But HCV is a global problem: about 3% of people on the planet are infected. That's 200,000.000 mostly poor, tanned, tropical people whose liver is being eaten away by the virus until they develop jaundice, cirrhosis, hepatitis, liver cancer and an early death. There is no cure for those people and the drugs for reducing the symptoms cost €15,000/year: a number laughably beyond the capacity of folks or governments in the Third World. By contrast, the 600 anti-D/HCV infected Irish women comprise 0.01% of the population.
Wouldn't it be just bonzer if we could do the fundamental science necessary to understand how HCV evades the immune system and use that as the foundation of a scheme to by-pass or nullify the evasion and prevent HCV getting a reproductive toe-hold inside 200 million people who have enough troubles. Genetic epidemiological studies are complicated by the fact that both the host and the virus a variable. HCV is particularly variable, indeed, because as a single strand RNA virus its enzymes are particularly inaccurate when they make copies of the genome. Every HCV virus is different but they fall into 7 named and characterised serotypes. Callous as it may sound, the anti-D debacle has been a controlled experiment to record and try to understand different immune responses to the same insult. 1200 young white Irish women were infected with HCV from a single defined source. The Irish are less genetically homogeneous than, say, Icelanders or the inhabitants of Tristan da Cunha, but still the anti-D demographic is pretty tight. Nevertheless they showed an interesting diversity of responses to unasked for infection by HCV:
Of these Ab+ve women, about half are PCR negative and half PCR positive. PCR = polymerase chain reaction is a nifty molecular biological tool for making millions of copies of any DNA/RNA to which it is applied. PCR +ve implies that, although an antibody response was mounted, nevertheless, HCV is currently circulating in the blood stream and presumably multiplying in the liver. Ab+ve/PCR+ve have the worst prognosis because their immune system hasn't been able to get on top of the virus. Ab+ve/PCR-ve are in a better position because there is now no circulating virus which means that their adaptive immune system did clobber the virus. Although, like chicken pox / varicella bursting out decades later as shingles, the HCV could be lying dormant in liver cells and start its destructive action all over again much later.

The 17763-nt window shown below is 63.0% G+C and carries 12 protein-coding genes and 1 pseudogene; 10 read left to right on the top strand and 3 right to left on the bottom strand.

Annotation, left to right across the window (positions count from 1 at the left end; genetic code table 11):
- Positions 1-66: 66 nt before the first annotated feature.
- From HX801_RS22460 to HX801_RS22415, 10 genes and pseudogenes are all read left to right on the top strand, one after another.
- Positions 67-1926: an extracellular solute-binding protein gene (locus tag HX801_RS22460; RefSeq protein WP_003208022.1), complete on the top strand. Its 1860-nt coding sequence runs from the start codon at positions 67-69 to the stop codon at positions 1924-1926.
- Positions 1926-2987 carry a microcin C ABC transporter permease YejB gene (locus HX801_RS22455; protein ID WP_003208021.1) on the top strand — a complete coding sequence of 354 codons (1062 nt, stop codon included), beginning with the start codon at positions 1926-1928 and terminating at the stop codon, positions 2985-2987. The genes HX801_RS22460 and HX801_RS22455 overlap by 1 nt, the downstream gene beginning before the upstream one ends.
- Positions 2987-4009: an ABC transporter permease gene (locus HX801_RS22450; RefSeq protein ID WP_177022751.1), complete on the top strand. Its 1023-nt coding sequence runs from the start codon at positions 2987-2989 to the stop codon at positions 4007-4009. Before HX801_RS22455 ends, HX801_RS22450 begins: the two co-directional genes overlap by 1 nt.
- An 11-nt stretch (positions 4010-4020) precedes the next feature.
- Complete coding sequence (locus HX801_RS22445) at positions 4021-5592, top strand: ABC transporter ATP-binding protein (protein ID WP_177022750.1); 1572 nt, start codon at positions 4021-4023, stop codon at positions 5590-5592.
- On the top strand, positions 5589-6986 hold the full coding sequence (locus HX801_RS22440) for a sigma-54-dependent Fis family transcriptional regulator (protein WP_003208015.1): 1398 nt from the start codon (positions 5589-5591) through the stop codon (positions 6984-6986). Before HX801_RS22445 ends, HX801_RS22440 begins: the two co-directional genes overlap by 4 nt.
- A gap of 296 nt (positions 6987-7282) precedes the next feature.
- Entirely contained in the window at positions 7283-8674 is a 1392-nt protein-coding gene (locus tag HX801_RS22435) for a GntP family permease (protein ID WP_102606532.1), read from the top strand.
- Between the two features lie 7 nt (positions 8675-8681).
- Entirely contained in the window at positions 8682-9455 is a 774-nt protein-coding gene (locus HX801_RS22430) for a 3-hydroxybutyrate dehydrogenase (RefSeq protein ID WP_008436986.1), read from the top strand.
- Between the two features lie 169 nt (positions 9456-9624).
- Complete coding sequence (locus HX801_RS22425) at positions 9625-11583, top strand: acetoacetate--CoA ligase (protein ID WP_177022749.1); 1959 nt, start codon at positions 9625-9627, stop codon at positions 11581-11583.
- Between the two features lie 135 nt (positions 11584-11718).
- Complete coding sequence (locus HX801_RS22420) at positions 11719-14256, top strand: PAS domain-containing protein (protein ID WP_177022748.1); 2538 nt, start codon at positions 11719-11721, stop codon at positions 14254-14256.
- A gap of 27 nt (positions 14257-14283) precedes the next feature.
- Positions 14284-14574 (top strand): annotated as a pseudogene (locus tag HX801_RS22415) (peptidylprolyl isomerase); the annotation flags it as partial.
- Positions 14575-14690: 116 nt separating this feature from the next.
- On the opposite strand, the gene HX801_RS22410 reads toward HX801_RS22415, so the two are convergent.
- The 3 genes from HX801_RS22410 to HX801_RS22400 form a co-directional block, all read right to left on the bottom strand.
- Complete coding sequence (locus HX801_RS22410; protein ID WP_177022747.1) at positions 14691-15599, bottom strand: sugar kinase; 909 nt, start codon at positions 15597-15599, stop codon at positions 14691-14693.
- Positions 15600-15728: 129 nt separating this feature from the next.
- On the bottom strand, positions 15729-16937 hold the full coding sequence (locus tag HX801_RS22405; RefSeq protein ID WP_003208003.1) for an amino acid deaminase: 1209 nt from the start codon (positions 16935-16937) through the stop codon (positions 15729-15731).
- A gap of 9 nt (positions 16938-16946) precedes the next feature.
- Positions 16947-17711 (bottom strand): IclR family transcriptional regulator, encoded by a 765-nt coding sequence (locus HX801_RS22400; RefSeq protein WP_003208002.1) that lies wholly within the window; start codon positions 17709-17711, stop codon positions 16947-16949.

The one therapy that seems to work towards making life more tolerable is interferon-alpha aka IFNa. It is 10x cheaper than some other modern medicine but nevertheless costs about €15,000 a year . . . every year . . . until death intervenes. But a pilot study, in which 60 women from the anti-D cohort were given IFNa, found that only half got any relief from the symptoms. The others had a clatter of wearing side-effects: pains, fevers, chills, nausea, drowsiness, lethargy, headache as well as the ills due to having a banjaxed liver. Work is afoot to identify markers strongly associated with being a responder or non-responder. If IFNa therapy is not likely to work, why not save the state €15K and the patient an extra dollop of unhappiness.
But the most interesting group of women are those indicated with a red arrow above. According to the records, they were exposed to the virus but are antibody-ve and PCR-ve. It's as if the virus had never been there! The presumption is that it got swept up and destroyed really efficiently by the innate immune system before the big guns of the adaptive/antibody immune system kicked in. The innate immune system is comprised of the first-responders in the fight against infection, these chemical and cellular entities react quickly and forcefully to damage or difference. And sometimes this rapid clean up is so effective that the specialists against dengue, malaria, 'flu, scarlatina, pertussis, and uncletomcobbleyitis are never called in from the golf course. Wouldn't it be great if we knew what these women had in them that mounted such an effect response against HCV? Wouldn't that be useful information to pass down the chain to the Third World? Knowing accurately in detail what went wrong is often the first step in developing a therapy. In this case, it will be knowing what went right; but the possibility of a therapy for the 200,000,000 is made more likely.
After 20 years of thinking about it, a group of immunologists in TCD have finally gotten approval and the money to make a start on this project. The first step is to identify and contact these super-innate women and persuade them to give 10ml of blood . . . again. They gave already, 20 years ago, to get the all-clear, now the TCD immunologists want to see if, for example, they all carry a particular mutation in a key immune modulating gene. If you are, or know of,
- a woman,
- now in her 60s or 70s,
- who gave birth in Ireland in the late 70s
- who was given a couple of injections at the same time
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